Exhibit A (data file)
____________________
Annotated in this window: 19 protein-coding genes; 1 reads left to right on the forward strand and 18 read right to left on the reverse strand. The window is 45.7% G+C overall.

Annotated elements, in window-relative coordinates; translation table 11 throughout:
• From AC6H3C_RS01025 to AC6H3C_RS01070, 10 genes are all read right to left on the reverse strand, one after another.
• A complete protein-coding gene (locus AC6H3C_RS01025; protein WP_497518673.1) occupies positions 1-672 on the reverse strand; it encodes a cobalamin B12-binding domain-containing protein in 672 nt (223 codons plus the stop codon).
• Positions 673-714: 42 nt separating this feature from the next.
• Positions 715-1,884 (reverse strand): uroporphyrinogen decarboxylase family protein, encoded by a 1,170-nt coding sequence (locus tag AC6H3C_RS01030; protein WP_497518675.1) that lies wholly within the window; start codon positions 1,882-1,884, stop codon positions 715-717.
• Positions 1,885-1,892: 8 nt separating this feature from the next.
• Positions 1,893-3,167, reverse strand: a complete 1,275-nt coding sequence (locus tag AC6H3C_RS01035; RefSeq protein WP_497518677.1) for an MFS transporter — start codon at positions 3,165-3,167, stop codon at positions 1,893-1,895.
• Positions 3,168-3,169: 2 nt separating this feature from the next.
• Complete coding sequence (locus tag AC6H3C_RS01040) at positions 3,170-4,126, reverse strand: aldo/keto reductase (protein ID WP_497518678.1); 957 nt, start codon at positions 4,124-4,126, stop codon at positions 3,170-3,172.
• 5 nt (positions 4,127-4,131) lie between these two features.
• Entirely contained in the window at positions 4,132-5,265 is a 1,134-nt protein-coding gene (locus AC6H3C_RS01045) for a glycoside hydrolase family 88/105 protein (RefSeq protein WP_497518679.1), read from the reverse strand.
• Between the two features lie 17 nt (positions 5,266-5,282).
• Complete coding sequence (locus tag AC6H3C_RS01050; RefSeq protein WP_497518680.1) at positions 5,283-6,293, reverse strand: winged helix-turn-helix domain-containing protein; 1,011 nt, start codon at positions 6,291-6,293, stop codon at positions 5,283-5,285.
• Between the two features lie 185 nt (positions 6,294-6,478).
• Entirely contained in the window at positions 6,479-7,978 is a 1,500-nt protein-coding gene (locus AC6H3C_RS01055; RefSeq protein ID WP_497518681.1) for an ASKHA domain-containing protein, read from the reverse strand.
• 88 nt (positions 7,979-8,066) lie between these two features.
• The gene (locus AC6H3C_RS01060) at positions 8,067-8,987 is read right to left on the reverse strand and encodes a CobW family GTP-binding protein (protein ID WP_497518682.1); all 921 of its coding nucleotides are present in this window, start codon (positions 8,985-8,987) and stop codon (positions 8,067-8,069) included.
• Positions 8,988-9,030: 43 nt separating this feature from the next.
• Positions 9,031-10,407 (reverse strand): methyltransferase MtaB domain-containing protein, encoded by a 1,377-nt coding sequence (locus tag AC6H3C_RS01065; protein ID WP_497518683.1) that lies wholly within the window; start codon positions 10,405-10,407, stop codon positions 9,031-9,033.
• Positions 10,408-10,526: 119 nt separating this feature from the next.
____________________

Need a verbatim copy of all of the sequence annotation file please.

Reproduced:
Annotated in this window: 19 protein-coding genes; 1 reads left to right on the forward strand and 18 read right to left on the reverse strand. The window is 45.7% G+C overall.

Annotated elements, in window-relative coordinates; translation table 11 throughout:
• From AC6H3C_RS01025 to AC6H3C_RS01070, 10 genes are all read right to left on the reverse strand, one after another.
• A complete protein-coding gene (locus AC6H3C_RS01025; protein WP_497518673.1) occupies positions 1-672 on the reverse strand; it encodes a cobalamin B12-binding domain-containing protein in 672 nt (223 codons plus the stop codon).
• Positions 673-714: 42 nt separating this feature from the next.
• Positions 715-1,884 (reverse strand): uroporphyrinogen decarboxylase family protein, encoded by a 1,170-nt coding sequence (locus tag AC6H3C_RS01030; protein WP_497518675.1) that lies wholly within the window; start codon positions 1,882-1,884, stop codon positions 715-717.
• Positions 1,885-1,892: 8 nt separating this feature from the next.
• Positions 1,893-3,167, reverse strand: a complete 1,275-nt coding sequence (locus tag AC6H3C_RS01035; RefSeq protein WP_497518677.1) for an MFS transporter — start codon at positions 3,165-3,167, stop codon at positions 1,893-1,895.
• Positions 3,168-3,169: 2 nt separating this feature from the next.
• Complete coding sequence (locus tag AC6H3C_RS01040) at positions 3,170-4,126, reverse strand: aldo/keto reductase (protein ID WP_497518678.1); 957 nt, start codon at positions 4,124-4,126, stop codon at positions 3,170-3,172.
• 5 nt (positions 4,127-4,131) lie between these two features.
• Entirely contained in the window at positions 4,132-5,265 is a 1,134-nt protein-coding gene (locus AC6H3C_RS01045) for a glycoside hydrolase family 88/105 protein (RefSeq protein WP_497518679.1), read from the reverse strand.
• Between the two features lie 17 nt (positions 5,266-5,282).
• Complete coding sequence (locus tag AC6H3C_RS01050; RefSeq protein WP_497518680.1) at positions 5,283-6,293, reverse strand: winged helix-turn-helix domain-containing protein; 1,011 nt, start codon at positions 6,291-6,293, stop codon at positions 5,283-5,285.
• Between the two features lie 185 nt (positions 6,294-6,478).
• Entirely contained in the window at positions 6,479-7,978 is a 1,500-nt protein-coding gene (locus AC6H3C_RS01055; RefSeq protein ID WP_497518681.1) for an ASKHA domain-containing protein, read from the reverse strand.
• 88 nt (positions 7,979-8,066) lie between these two features.
• The gene (locus AC6H3C_RS01060) at positions 8,067-8,987 is read right to left on the reverse strand and encodes a CobW family GTP-binding protein (protein ID WP_497518682.1); all 921 of its coding nucleotides are present in this window, start codon (positions 8,985-8,987) and stop codon (positions 8,067-8,069) included.
• Positions 8,988-9,030: 43 nt separating this feature from the next.
• Positions 9,031-10,407 (reverse strand): methyltransferase MtaB domain-containing protein, encoded by a 1,377-nt coding sequence (locus tag AC6H3C_RS01065; protein ID WP_497518683.1) that lies wholly within the window; start codon positions 10,405-10,407, stop codon positions 9,031-9,033.
• Positions 10,408-10,526: 119 nt separating this feature from the next.